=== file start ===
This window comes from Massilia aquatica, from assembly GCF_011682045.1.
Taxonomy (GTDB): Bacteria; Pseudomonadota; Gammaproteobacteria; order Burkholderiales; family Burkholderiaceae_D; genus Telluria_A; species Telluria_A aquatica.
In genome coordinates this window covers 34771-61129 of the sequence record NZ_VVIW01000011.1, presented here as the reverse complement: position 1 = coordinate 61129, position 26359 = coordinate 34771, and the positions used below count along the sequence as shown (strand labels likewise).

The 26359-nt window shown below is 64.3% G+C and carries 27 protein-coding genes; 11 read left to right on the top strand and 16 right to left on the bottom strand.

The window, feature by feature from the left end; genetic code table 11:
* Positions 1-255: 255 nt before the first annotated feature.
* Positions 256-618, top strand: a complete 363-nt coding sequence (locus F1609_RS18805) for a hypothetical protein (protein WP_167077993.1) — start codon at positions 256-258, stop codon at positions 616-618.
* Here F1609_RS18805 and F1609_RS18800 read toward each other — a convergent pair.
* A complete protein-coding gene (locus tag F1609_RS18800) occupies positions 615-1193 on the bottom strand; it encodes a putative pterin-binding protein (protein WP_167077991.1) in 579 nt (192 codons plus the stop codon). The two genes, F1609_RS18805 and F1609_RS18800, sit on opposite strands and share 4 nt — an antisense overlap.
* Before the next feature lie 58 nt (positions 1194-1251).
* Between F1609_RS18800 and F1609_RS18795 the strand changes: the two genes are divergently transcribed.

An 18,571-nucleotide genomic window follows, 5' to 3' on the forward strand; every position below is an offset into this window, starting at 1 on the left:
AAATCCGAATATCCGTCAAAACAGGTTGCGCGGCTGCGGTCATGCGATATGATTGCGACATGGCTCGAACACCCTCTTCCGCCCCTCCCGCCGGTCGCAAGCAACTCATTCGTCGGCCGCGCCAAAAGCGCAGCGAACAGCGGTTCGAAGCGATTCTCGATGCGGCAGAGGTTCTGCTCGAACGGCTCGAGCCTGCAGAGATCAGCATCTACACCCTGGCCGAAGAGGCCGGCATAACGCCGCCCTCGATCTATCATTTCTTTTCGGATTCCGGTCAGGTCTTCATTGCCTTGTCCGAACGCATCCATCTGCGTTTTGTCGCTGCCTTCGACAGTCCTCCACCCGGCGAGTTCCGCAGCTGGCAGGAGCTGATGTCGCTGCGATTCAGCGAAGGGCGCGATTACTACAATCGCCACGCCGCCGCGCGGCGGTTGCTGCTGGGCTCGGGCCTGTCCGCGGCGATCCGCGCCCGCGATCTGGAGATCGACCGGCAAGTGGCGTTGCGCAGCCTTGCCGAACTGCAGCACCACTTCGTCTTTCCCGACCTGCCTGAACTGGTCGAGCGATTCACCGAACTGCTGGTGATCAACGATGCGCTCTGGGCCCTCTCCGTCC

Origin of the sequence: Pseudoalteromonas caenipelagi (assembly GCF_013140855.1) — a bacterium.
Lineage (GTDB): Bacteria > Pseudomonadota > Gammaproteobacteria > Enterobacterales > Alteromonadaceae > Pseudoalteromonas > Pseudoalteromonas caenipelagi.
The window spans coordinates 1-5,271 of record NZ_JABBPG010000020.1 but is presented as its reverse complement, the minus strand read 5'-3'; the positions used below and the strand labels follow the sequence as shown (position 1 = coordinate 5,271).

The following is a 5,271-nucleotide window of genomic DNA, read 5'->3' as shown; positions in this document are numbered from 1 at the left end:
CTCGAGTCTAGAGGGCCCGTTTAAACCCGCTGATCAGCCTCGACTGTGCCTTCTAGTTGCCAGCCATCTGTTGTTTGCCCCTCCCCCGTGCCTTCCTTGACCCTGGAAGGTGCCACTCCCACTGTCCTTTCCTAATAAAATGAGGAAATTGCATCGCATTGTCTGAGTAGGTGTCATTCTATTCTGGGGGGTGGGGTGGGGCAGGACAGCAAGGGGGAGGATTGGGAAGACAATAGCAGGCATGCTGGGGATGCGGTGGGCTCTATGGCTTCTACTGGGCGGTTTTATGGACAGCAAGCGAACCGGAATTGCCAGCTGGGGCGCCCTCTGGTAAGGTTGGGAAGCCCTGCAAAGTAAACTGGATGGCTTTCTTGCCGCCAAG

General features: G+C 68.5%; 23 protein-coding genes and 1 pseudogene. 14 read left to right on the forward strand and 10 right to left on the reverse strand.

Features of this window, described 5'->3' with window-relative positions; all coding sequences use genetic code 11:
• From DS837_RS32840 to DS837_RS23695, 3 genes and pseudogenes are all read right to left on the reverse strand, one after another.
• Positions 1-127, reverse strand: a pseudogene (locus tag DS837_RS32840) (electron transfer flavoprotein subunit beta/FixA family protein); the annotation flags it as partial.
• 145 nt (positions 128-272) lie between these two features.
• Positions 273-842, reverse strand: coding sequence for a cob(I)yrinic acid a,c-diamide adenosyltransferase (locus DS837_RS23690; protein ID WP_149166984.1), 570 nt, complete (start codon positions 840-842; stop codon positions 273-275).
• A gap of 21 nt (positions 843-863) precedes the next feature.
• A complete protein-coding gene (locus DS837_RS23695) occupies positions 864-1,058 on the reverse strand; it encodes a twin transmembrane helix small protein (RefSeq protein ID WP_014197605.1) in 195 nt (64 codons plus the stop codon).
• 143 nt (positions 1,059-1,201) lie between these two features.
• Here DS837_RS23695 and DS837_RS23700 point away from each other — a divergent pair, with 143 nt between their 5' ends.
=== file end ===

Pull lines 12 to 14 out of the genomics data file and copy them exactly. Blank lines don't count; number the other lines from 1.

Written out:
An 18,571-nucleotide genomic window follows, 5' to 3' on the forward strand; every position below is an offset into this window, starting at 1 on the left:
AAATCCGAATATCCGTCAAAACAGGTTGCGCGGCTGCGGTCATGCGATATGATTGCGACATGGCTCGAACACCCTCTTCCGCCCCTCCCGCCGGTCGCAAGCAACTCATTCGTCGGCCGCGCCAAAAGCGCAGCGAACAGCGGTTCGAAGCGATTCTCGATGCGGCAGAGGTTCTGCTCGAACGGCTCGAGCCTGCAGAGATCAGCATCTACACCCTGGCCGAAGAGGCCGGCATAACGCCGCCCTCGATCTATCATTTCTTTTCGGATTCCGGTCAGGTCTTCATTGCCTTGTCCGAACGCATCCATCTGCGTTTTGTCGCTGCCTTCGACAGTCCTCCACCCGGCGAGTTCCGCAGCTGGCAGGAGCTGATGTCGCTGCGATTCAGCGAAGGGCGCGATTACTACAATCGCCACGCCGCCGCGCGGCGGTTGCTGCTGGGCTCGGGCCTGTCCGCGGCGATCCGCGCCCGCGATCTGGAGATCGACCGGCAAGTGGCGTTGCGCAGCCTTGCCGAACTGCAGCACCACTTCGTCTTTCCCGACCTGCCTGAACTGGTCGAGCGATTCACCGAACTGCTGGTGATCAACGATGCGCTCTGGGCCCTCTCCGTCC

Origin of the sequence: Pseudoalteromonas caenipelagi (assembly GCF_013140855.1) — a bacterium.